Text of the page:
The most important evidence that RNAs preceded proteins is that information in the form of mRNA is used to direct protein synthesis and that the translation process is catalyzed by rRNA. The most important evidence that RNA preceded DNA is that deoxyribose is synthesized from ribose in modern organisms and that this mechanism is not universal in all domains of life (Burton and Lehman 2009). These things strongly suggest that there was an RNA world in the early stages of life. Furthermore, there is strong experimental evidence that RNAs can catalyze the types of reaction that would be required in an RNA world, such as nucleotide synthesis (Unrau and Bartel 1998; Lau et al. 2004; Lau and Unrau 2009) and polymerization (Johnston et al. 2001; Zaher and Unrau 2007; Wochner et al. 2011). Examples of ribozymes that can support autocatalysis are known in the lab (Hayden et al. 2008; Lincoln and Joyce 2009). There has also been recent progress in understanding the prebiotic synthesis of nucleotides (Powner et al. 2009) and in showing that synthesis of relatively long RNA sequences is possible by non-biological means, which must have been the case prior to the origin of life (Ferris 2002; Rajamani et al. 2009, 2010; Costanzo et al. 2009). Of the many alternative ideas for the origin of life, none is supported by experimental demonstrations to this extent.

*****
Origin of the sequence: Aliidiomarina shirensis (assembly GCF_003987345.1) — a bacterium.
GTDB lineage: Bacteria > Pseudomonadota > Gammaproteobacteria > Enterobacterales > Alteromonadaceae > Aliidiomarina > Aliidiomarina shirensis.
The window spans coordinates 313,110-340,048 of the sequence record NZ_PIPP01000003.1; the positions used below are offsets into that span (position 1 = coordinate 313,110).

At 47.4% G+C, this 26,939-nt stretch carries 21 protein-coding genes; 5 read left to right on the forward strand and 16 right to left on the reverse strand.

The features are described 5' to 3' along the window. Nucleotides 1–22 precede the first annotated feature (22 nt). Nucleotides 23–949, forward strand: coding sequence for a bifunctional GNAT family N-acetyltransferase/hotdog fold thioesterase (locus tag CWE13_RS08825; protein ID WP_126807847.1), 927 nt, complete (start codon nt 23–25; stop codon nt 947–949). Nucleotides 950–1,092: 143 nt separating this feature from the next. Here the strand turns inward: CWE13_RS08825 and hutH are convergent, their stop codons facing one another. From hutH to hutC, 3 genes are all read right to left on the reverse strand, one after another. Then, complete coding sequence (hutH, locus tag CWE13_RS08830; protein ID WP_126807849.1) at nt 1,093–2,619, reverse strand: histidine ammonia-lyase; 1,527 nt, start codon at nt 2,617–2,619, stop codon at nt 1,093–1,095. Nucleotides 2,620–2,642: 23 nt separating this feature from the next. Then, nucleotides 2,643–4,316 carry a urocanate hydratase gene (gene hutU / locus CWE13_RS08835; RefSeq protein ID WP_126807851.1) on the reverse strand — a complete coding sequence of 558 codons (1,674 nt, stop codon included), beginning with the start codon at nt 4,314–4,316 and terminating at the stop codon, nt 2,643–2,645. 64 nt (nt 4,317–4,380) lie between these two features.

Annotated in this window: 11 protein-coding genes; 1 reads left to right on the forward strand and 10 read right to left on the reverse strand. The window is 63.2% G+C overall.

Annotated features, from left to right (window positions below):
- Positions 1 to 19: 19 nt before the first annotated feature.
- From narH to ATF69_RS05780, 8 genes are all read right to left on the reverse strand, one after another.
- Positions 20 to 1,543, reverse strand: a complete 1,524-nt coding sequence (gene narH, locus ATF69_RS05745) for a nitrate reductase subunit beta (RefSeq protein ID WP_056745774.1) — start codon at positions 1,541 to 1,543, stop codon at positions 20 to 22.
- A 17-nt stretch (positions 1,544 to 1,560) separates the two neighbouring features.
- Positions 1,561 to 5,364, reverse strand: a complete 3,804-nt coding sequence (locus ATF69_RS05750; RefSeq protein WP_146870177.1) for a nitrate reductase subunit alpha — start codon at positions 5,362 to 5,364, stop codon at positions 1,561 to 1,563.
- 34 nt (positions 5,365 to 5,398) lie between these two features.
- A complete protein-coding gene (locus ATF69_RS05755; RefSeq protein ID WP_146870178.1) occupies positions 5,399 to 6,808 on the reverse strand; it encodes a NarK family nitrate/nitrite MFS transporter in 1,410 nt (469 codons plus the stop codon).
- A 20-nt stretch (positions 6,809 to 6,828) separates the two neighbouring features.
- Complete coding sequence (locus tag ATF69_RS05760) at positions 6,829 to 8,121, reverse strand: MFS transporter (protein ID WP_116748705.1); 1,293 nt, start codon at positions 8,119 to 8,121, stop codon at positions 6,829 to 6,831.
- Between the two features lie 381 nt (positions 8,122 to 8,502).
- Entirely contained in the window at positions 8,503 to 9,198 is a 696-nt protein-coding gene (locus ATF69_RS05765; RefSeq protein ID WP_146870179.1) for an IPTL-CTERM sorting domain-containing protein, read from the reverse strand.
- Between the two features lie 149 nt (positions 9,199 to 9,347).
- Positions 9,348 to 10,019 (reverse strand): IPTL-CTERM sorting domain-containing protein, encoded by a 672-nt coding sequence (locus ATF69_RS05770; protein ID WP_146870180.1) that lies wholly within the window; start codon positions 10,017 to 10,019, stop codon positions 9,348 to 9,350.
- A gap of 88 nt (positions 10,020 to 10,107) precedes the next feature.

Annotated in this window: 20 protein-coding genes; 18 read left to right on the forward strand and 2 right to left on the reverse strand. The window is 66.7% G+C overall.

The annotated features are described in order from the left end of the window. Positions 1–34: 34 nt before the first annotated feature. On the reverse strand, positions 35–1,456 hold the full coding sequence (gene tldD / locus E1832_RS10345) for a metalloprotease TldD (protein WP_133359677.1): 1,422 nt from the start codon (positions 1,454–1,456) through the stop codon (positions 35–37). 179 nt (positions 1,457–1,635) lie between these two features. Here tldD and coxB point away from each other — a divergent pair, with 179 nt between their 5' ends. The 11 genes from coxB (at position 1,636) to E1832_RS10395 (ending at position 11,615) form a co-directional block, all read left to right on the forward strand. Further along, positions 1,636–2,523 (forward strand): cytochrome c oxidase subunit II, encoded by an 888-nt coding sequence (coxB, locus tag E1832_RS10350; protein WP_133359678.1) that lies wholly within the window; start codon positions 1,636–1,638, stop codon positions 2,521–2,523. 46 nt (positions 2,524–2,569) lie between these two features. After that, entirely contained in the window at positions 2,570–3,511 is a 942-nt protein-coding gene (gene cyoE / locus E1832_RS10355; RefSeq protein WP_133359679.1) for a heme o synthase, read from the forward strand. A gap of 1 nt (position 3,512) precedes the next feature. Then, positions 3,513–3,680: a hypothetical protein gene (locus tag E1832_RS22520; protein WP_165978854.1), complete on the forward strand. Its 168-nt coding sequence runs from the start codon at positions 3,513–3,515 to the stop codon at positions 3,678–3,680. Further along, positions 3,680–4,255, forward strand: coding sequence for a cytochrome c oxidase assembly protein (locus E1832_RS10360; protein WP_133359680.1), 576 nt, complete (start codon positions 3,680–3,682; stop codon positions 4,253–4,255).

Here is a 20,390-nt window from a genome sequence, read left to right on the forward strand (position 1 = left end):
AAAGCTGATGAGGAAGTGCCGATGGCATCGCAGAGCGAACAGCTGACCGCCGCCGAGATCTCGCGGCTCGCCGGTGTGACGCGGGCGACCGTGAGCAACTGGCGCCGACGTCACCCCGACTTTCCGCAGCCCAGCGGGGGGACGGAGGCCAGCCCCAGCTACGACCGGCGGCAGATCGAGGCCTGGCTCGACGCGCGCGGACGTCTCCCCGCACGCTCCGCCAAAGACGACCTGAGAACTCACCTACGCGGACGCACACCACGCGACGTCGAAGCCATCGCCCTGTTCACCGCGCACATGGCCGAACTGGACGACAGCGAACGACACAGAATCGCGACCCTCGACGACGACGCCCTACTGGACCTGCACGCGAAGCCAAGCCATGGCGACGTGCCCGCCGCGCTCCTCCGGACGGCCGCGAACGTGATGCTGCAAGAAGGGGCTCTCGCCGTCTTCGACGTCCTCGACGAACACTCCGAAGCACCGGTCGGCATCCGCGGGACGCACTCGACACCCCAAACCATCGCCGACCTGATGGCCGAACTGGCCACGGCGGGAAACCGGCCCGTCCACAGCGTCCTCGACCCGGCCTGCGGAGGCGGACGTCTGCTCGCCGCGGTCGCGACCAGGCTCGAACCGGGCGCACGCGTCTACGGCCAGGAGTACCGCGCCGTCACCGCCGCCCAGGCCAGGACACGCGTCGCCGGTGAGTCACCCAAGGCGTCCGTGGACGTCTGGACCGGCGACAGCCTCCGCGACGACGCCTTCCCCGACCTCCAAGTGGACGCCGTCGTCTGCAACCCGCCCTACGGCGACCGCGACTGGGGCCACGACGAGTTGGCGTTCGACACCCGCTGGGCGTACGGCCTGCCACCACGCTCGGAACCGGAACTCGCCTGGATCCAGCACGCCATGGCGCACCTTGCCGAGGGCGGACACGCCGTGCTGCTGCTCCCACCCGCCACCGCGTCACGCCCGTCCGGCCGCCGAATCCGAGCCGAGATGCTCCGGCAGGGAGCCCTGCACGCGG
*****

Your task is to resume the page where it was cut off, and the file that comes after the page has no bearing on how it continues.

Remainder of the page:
We have studied scenarios for the origin of the RNA World from non-living chemistry using mathematical models of RNA polymerization (Wu and Higgs 2009, 2011). These models have two stationary states corresponding to non-living and living systems. In the non-living state, polymerization is possible to some degree at a slow spontaneous rate, but the system is dominated by monomers and short oligomers, and the concentration of polymers long enough to be ribozymes is negligible. In the living state, reaction rates are controlled by ribozymes and there is a significant concentration of long polymers that can act as ribozymes. If ribozymes that catalyze either monomer synthesis or polymerization arise, these greatly increase their own production rate. Thus, the living state is autocatalytic.